Shew1 David Shew Professor Renee Simms March 9, 2011 CW 160: Introduction to Poetry Edgar Allan Poe Dark«foreboding...horror«morbid«depressing«weird«confusing«loss«death. One word can gives all these words a common factor. That word is Poe. On paper, "Poe" is just a word, it doesn't mean much. Or it can mean many things. I crater on Mercury. A common figure in the Zelda video game g ame series.The Baltimore Ravens¶ mascot.A popular Tahitian dish. But, for writers, English students, followers followers of o f Dark Romanticism, and evenbasic scholars, the wo rd "Poe" means so much more. "Poe" to the aforementioned people, is an icon, a person they aspire to be like, or just a very obscure person who is not and pro bably never will be fully understood. The word ³Poe´ to all those people refers to the famous poet, short story writer,critic, writer,critic, and author to a few books, known as E.A. Poe, or Edgar Allan Poe, whom most studied persons just know as Poe. For them, if someone mentioned the word Poe, they would immediately think of Edgar Allan Poe. As previously stated, Poe was a very obscure person whom who m many literary scholars still try to make head or t ails of. The favorable reason to his macabre works is tho ught to be the result of having so many losses early in his life. Whatever the reason, whether it be because of inopportune deaths or just because he was sick in the head, Poe¶s works did a great deal for English literature and for scholars¶ minds. He is the most renowned wr iter of Dark Romanticism, namely gothic fiction. Edgar Allan Poe was born on January 19, 1809 to actors Elizabeth Arnold Hopkins and David Poe Jr. in Boston, Massachusetts. Infant Edgar had but a short time with his natural parents as they split up in 1810, due to Mr. Poe abandoning the family. A year after the abandonment, on January 8, 1811, Elizabeth Arnold Hopkins died from what is thought if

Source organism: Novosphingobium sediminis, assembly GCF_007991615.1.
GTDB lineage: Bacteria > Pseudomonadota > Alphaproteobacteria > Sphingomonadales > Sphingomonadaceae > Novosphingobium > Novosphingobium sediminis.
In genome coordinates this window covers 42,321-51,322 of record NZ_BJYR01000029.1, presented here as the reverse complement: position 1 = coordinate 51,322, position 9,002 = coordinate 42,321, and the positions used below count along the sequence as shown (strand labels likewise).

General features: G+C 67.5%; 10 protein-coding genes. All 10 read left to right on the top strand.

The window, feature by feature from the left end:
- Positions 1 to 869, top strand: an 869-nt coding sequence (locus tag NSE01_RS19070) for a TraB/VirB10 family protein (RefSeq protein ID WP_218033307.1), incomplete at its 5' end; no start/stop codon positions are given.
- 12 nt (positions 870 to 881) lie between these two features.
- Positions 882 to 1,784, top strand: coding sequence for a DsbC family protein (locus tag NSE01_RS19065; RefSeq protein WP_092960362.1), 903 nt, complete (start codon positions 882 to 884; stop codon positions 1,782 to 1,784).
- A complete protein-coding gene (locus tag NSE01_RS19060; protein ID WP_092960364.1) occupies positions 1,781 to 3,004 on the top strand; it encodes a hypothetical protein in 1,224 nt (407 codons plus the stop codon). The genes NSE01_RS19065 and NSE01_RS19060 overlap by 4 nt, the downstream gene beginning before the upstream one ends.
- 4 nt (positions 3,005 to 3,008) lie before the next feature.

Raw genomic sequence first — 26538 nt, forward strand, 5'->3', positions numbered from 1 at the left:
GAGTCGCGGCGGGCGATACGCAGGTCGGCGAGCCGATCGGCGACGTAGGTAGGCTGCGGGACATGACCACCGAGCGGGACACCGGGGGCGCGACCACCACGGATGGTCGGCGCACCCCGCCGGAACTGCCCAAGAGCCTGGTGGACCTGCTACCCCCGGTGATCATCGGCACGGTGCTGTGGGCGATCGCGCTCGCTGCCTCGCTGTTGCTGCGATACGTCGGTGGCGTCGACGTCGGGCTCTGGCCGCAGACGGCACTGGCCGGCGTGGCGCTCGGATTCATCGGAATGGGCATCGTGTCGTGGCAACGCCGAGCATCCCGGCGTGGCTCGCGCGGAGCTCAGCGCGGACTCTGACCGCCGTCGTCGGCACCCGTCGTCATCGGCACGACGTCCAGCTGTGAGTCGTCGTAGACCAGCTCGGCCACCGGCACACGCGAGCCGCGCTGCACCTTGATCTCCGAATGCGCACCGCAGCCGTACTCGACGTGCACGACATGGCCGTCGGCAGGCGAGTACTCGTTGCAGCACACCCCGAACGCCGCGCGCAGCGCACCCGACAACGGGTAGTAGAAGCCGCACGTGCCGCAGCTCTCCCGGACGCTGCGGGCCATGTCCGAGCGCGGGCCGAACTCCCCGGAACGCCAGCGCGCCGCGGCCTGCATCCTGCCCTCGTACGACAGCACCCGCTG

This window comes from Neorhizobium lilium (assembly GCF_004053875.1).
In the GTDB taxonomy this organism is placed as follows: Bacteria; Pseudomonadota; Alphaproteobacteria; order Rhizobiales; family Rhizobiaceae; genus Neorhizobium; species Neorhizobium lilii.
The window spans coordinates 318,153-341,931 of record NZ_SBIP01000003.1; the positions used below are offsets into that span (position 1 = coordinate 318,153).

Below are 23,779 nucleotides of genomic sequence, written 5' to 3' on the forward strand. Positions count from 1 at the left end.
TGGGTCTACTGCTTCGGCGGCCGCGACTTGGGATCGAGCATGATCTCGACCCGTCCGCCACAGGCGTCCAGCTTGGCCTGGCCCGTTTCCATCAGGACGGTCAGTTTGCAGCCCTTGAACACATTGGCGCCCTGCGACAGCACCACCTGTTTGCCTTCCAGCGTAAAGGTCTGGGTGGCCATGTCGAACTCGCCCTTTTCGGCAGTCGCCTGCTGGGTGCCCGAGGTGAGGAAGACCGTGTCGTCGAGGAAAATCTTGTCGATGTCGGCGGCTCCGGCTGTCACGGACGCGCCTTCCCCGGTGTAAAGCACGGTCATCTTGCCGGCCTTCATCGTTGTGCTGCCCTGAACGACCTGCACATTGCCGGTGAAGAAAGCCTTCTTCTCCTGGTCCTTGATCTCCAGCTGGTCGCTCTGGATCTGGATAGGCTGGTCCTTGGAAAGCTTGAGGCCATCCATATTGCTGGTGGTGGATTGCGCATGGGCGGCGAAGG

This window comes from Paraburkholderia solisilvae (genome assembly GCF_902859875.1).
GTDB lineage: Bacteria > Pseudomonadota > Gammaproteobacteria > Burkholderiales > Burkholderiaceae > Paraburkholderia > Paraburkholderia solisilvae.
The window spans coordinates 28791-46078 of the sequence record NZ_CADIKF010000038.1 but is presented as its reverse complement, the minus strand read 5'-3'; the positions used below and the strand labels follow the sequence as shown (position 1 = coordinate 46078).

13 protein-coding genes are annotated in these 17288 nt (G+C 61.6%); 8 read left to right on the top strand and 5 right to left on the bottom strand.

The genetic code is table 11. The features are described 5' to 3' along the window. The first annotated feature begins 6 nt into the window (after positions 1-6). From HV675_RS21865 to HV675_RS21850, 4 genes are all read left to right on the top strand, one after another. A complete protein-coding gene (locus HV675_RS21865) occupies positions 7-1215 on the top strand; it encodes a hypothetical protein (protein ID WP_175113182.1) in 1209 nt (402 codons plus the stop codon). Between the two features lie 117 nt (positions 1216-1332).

Shew2 pulmonary tuberculosis. A few days later, on January 10, 1811, Edgar¶s father, David Poe was pronounced dead from an unknown cause (Edgar Allan Poe - Wikipedia). After going through such tragedy, little Edgar was taken in by Frances and John Allan, a wealthy merchant in Richmond, Virginia. In 1815, the makeshift family moved to England, and young Edgar attended school in Chelsea (Edgar Allan Poe - Wikipedia). It was here, in England, where E dgar was introduced to Gothic fiction. Gothic fiction was said to have died out by this time, having lost much popularity as an established genre, being replaced by historical romance as popularized by Sir Walter Scott. However, readers and cr itics had begun to think that they had greatly overlooked many of the established works and in fact, Gothic fiction had begun to ascend into its most creative period (Gothic fiction). Between 1816 and 1820, Poe had switched from many schools in England and lived away from his foster family. In 1826, Poe entered the University of Virginia. Though he e xcelled there academically, he was forced to leave the university after only a year due to unpaid gambling debts (Polito). Poe enlisted in the United States Army in 1827 and it was here that he published his first book, Tamerlane and Other Poems, but it did not get much attention publically or critically (Quinn 129). While serving in the Army, Poe¶s unofficial adoptive mother (Poe was never officially adopted by the Allans) Frances Allan, died and Po e made a visit to Richmond the day after her burial (Edgar Allan Poe - Wikipedia). After only serving two o ut of his enlisted five years in the United States Army, Poe was discharged from his position and moved to Baltimore where he stayed with his aunt, Maria Clemm, and her c hildren (Polito). During his stay with his aunt, Poe published his second book, Al Araaf, Tamerlane and Minor Poems, in December 1829 (Quinn 156). This book also received little recognition (Quinn 165).